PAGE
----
Wednesday, March 5, 2008

Kooks And The Lunatic Fringe In The Great Lakes Compact Debate

Republican legislators in the Wisconsin Senate and Assembly plotting the demise of the Great Lakes Compact have some pretty wacky allies in Ohio, according to reports in leading Ohio newspapers.

They also have a persistent, influential business ally in Waukesha County that continues to post a crucial erroneous message about the Compact on its website.

More about that in a minute - - though I began pointing to that error a year ago.

Read on.

Take Ohio's State Senator Tim Grendell, that body's leading Compact obstructionist, and his champion in Wisconsin, State Sen. Mary Lazich, (R-New Berlin).

Last year, Lazich paraded Grendell's positions and proposals on the Compact around the Capitol in Madison, even sending them to a state study committee where they fell on deaf ears.

Lazich publicly said she was disappointed that she couldn't attend a July, 2007 meeting in Michigan where Compact opponents like Grendell were to pitch a regional legislators' summit about the evils of the Compact: accounts of that meeting are filtering out, and the Cleveland Plain Dealer recently carried one, here.

Seems there was dead silence in the room after Grendell spoke.

Later talk was that other states are viewing the Ohio opposition as "kooky."

Maybe Lazich is glad she missed the meeting, though her illogical, ideologically-based partisan opposition to the Compact is making sure that the Lake Michigan diversion application filed last year by her very own hometown of New Berlin is going nowhere fast.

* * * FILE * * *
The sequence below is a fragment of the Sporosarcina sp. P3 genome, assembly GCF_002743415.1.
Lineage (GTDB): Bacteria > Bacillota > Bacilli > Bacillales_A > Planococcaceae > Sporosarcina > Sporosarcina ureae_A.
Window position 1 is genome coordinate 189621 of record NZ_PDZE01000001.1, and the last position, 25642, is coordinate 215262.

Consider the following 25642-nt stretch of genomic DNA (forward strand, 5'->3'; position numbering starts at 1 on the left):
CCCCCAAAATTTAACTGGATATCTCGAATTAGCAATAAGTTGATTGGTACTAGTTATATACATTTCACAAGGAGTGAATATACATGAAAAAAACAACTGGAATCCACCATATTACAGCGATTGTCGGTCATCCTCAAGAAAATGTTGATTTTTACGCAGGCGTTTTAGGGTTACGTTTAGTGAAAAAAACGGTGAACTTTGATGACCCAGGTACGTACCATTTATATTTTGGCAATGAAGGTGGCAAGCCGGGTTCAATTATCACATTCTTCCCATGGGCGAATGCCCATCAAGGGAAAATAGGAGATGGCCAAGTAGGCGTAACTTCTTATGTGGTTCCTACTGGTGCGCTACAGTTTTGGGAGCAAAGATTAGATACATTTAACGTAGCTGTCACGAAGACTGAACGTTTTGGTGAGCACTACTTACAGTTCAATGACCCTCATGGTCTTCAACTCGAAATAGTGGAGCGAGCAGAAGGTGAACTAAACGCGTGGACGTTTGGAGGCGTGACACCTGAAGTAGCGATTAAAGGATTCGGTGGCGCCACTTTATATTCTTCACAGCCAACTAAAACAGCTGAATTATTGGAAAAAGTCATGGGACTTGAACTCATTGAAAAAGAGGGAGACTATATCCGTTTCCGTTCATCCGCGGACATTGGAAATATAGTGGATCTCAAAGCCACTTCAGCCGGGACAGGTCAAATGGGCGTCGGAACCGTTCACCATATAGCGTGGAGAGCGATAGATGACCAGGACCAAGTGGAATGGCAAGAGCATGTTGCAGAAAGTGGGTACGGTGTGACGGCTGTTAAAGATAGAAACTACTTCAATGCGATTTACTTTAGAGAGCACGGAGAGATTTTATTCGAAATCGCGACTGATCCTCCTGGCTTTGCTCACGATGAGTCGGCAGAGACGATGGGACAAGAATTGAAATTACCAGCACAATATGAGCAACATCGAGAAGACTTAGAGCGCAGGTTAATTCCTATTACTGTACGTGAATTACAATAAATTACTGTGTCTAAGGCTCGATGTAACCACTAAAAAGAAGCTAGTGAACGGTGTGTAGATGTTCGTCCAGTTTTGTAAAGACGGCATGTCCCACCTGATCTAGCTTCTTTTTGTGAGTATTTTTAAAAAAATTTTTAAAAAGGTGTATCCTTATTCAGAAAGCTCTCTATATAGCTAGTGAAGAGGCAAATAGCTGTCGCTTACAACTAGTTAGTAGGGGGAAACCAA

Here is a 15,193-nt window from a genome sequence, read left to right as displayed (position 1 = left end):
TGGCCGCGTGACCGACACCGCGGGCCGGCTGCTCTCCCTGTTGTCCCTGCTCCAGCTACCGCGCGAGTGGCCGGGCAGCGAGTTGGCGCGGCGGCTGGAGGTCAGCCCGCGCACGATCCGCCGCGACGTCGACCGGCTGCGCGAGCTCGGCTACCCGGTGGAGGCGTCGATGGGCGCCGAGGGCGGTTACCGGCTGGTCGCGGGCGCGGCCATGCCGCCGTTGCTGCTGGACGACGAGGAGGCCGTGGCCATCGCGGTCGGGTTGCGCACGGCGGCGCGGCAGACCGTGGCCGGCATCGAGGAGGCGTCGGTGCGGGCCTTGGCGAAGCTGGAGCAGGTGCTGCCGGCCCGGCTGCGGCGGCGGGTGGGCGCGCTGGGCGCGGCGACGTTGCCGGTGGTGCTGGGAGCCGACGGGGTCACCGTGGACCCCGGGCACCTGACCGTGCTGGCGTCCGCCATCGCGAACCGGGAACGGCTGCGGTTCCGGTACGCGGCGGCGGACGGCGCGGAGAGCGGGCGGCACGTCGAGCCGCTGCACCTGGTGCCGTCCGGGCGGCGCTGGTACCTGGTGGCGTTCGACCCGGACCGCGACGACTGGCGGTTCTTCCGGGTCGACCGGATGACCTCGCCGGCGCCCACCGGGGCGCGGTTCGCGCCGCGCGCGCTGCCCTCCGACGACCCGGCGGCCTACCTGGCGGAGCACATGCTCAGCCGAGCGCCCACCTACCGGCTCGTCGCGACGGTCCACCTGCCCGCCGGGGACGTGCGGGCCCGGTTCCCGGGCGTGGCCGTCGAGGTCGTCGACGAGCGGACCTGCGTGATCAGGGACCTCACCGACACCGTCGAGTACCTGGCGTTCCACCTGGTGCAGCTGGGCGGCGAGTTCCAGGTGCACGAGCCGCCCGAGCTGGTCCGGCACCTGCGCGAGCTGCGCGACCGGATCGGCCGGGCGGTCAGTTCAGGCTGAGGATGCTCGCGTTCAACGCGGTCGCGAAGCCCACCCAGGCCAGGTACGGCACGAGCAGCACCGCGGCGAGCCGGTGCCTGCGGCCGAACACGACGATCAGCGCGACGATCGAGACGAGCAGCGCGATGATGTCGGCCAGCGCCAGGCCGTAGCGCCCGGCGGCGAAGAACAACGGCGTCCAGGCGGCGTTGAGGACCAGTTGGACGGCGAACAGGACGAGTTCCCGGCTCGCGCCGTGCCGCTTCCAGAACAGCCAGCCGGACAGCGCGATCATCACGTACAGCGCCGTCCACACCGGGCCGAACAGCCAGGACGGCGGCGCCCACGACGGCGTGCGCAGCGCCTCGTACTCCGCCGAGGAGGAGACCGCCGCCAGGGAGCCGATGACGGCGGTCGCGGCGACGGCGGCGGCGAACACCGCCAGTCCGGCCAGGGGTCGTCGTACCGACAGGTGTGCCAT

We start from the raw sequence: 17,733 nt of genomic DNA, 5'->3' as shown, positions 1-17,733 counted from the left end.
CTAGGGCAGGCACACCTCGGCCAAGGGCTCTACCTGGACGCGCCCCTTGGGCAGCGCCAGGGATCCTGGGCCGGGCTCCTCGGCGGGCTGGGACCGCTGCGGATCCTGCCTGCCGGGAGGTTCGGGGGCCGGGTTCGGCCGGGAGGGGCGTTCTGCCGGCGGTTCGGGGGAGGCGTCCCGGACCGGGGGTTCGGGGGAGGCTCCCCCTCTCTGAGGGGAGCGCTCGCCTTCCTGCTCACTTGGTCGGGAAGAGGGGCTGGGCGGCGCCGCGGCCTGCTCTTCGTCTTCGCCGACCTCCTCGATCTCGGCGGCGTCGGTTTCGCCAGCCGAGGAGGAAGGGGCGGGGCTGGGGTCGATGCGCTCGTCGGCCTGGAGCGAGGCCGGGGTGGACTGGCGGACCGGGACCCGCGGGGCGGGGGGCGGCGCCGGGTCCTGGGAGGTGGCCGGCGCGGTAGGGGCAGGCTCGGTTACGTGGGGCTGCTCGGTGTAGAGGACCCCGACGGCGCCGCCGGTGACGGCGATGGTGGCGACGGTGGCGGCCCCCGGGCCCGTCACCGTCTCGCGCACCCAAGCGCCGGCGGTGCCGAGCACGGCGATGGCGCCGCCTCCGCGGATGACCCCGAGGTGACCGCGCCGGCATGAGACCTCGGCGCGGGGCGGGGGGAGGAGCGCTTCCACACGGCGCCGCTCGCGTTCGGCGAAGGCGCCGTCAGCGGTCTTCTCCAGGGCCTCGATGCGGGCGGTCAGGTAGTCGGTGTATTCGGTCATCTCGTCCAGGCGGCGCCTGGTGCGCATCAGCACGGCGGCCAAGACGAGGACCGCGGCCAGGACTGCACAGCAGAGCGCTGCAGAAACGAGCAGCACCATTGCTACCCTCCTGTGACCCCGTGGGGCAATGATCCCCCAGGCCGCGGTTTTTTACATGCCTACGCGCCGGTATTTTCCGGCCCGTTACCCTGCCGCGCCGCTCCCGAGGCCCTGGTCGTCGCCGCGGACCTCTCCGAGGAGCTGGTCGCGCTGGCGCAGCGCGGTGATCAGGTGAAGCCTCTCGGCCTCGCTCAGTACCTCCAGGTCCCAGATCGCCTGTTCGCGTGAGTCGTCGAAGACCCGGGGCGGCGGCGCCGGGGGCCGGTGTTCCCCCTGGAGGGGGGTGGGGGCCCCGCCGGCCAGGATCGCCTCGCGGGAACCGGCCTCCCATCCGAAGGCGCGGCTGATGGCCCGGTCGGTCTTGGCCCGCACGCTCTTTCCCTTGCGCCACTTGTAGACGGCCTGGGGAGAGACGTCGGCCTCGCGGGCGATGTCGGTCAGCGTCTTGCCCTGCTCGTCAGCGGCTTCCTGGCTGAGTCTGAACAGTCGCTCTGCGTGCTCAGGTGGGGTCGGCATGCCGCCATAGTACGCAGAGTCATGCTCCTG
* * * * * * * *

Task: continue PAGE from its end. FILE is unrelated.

Maybe all this turmoil surrounding some of the Ohio Compact opponents shouldn't be a surprise.

The Cincinnati Post had earlier reported that Grendell had to apologize for racially-tinged remarks aimed at an African-American legislative colleague.

Regardless, Wisconsin Assembly Speaker Mike Huebsch, (R-West Salem) has taken his party's blockade of the Compact a step further by publicly writing to another Ohio legislative Compact opponent, suggesting they work "cooperatively" to consign the Compact to years of new negotiations.

The Plain Dealer was all over this stalling tactic.

In a recent editorial, the paper warned against efforts in the Ohio legislature's "lunatic fringe" to "hijack" the process of protecting the Great Lakes.

Pretty strong stuff.

Never the less, Wisconsin's Republican Party, and its allies at the Wisconsin Manufacturers & Commerce, the Metropolitan Builders Association, the Waukesha County Chamber of Commerce and others have joined forces with that marginalized band of Ohio opponents.

In doing so, they are trashing Wisconsin's long environmental legacy by trying to turn seven years of genuinely cooperative, bi-partisan work among eight US Great Lakes states and two Canadian Great Lakes provinces into a tawdry, partisan and self-interested game.

You need look no farther than the inaccurate Waukesha County Chamber's resolution opposing the Compact.

The resolution is here - - and is echoed by Huebsch, Lazich and their Ohio allies.

The inaccuracy in the resolution is the claim that the Canadians - - foreigners! - - can veto a US state's water diversion. It's even in italics: The Chamber doesn't want its members or online readers to miss it.

The Canadian role is advisory only, and the resolution remains in the position of the Waukesha County Chamber and in the regional debate despite repeated public notices on this blog, and am explanation last year in the Journal Sentinel, that the Canadians do not have a diversion veto power.

The resolution also elevates the need for guaranteed growth in Waukesha County through Great Lakes water access on a par with protecting the entire Great Lakes.

That Waukesha exceptionalism, allied with similar thinking in Ohio, threatens years of work in at least eight other states and provinces to conserve the Great Lakes.

We need a little more Cleveland Plain Dealer journalism in this state to help illuminate dangers being posed by Ohio's water-carriers in our State Capitol.

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